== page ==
- Grayscale Investments is appealing against the repeated rejections of the SEC to convert its flagship Bitcoin
(BTC) fund into an ETF.
- The SEC saw an increase in spot Bitcoin ETF applications in June, triggered by the first application from BlackRock, one of the world’s largest asset managers.
- The SEC has been hesitant to give the green light to a spot Bitcoin ETF for over a decade, citing concerns of potential fraud and market manipulation.
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Grayscale, which is fighting against the SEC to convert its Bitcoin Trust product into a spot Bitcoin ETF, wants the SEC to demonstrate a fair approach.
Grayscale Calls on the SEC Regarding Bitcoin
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Craig Salm, the General Counsel of Grayscale, shared a blog post on July 27th, emphasizing that the SEC should avoid picking winners and losers among ETF applicants. Grayscale Bitcoin Trust (GBTC), with assets over $18 billion, provides investors exposure to the leading cryptocurrency. The company is appealing against the SEC’s repeated rejections to convert its flagship Bitcoin (BTC) fund into an ETF.
A spot Bitcoin ETF allows institutional investors to be exposed to Bitcoin without the need to directly hold the digital asset. This approval is considered significant within the crypto community and would likely lead to wider adoption of Bitcoin and legitimization of crypto assets as a recognized asset class.
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The SEC saw an increase in spot Bitcoin ETF applications in June, triggered by the first application from BlackRock, one of the world’s largest asset managers. Other companies such as Fidelity, WisdomTree, and Invesco quickly followed suit, turning the approval process into a competitive race.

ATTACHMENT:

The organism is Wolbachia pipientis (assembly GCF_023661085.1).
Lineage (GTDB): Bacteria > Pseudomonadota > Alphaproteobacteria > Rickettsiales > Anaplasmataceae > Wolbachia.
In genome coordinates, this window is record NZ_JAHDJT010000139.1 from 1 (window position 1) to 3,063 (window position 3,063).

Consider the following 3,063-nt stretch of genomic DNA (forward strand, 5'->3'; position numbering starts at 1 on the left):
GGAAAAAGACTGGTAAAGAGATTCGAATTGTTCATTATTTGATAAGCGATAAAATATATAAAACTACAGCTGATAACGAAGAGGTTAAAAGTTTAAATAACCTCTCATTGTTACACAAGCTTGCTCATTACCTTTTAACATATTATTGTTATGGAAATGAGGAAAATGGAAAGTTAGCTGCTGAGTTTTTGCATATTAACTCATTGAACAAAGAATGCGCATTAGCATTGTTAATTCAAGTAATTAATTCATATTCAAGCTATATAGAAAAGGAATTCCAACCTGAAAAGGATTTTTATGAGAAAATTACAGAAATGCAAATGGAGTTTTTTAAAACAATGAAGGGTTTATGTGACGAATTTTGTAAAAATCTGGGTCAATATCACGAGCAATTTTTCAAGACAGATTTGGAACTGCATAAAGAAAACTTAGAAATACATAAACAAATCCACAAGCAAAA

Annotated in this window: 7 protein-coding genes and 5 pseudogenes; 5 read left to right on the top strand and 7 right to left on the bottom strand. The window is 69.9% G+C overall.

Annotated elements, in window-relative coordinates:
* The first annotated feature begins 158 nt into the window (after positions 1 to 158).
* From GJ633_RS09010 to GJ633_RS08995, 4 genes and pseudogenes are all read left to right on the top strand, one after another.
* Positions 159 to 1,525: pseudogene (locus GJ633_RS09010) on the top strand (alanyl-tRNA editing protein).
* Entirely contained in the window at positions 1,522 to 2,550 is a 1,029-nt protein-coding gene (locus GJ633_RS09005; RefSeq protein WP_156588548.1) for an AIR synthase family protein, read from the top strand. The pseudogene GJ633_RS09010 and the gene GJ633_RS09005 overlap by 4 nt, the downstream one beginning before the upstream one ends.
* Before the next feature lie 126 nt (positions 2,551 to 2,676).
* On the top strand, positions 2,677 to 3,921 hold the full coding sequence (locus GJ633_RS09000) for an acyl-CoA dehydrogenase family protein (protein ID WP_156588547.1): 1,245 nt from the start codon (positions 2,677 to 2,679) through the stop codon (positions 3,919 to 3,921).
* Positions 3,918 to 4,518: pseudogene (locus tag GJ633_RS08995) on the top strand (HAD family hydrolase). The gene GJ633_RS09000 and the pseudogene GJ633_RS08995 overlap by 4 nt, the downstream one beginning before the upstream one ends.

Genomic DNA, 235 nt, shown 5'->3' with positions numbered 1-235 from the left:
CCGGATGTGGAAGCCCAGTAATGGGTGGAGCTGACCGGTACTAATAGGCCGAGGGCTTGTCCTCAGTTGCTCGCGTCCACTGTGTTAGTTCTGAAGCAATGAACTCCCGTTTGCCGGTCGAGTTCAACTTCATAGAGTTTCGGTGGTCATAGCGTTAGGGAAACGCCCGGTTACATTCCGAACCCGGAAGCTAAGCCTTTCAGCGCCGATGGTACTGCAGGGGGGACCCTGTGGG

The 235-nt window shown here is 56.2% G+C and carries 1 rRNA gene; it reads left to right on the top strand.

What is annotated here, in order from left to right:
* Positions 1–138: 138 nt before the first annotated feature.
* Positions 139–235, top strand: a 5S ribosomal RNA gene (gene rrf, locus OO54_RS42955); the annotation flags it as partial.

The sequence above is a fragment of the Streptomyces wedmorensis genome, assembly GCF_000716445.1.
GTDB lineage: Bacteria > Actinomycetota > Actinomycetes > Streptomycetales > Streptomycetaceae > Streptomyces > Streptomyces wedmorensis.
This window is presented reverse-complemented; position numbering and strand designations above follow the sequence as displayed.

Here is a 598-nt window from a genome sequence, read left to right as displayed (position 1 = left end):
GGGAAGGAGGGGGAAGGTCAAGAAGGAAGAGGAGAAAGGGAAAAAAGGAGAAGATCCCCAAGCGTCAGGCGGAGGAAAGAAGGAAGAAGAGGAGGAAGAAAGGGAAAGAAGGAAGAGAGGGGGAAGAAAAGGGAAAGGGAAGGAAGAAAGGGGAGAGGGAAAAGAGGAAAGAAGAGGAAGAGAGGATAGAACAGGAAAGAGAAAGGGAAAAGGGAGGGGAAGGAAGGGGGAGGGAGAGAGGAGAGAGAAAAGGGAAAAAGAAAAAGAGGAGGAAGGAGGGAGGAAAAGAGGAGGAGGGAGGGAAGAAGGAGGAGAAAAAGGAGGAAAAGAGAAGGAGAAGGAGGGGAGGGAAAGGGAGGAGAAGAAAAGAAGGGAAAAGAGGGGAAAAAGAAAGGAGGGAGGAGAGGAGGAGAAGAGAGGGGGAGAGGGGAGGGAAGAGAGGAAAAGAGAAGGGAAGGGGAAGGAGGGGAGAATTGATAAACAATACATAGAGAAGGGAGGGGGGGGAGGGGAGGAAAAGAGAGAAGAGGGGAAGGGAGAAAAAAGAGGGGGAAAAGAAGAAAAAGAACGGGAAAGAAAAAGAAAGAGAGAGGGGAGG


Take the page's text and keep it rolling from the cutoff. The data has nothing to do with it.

However, the SEC has been hesitant to give the green light to a spot Bitcoin ETF for over a decade, citing concerns of potential fraud and market manipulation. In particular, the initial applications from BlackRock and Fidelity were deemed insufficient due to inadequate surveillance sharing agreements for market monitoring.
Unlike futures-based ETFs that derive their prices from commodity exchange contracts such as the Chicago Mercantile Exchange, spot-based ETFs provide direct exposure to Bitcoin’s price movements.
Nevertheless, companies like BlackRock and Fidelity have taken necessary steps to address the concerns of the regulatory agency in their applications. For example, BlackRock has stated that it is in the final stages of a surveillance agreement with Coinbase, a major cryptocurrency exchange.
The proposed agreement includes Coinbase providing order and transaction data and cooperating with Nasdaq in investigating potential market manipulation. The SEC has already approved various futures-based Bitcoin ETFs, including Grayscale’s.
Grayscale Demands Fair Treatment
Salm, the General Counsel of Grayscale, reiterated that spot and futures Bitcoin markets are interconnected and that existing surveillance agreements for products regulated by the Commodity Futures Trading Commission must meet regulatory requirements.
In its ongoing case against the SEC, Grayscale found support from the presiding judge who questioned the agency’s reluctance to approve a spot ETF and implied potential arbitrary decision-making. Even if the SEC triggers the approval of a spot ETF through a court order or a change in its internal stance, Salm emphasized that it should be applied fairly to all investors and issuers.
Grayscale demonstrated its willingness to collaborate with regulators for its initial spot ETF application, which was first filed in 2016. Salm reiterated the company’s commitment to converting GBTC into an ETF.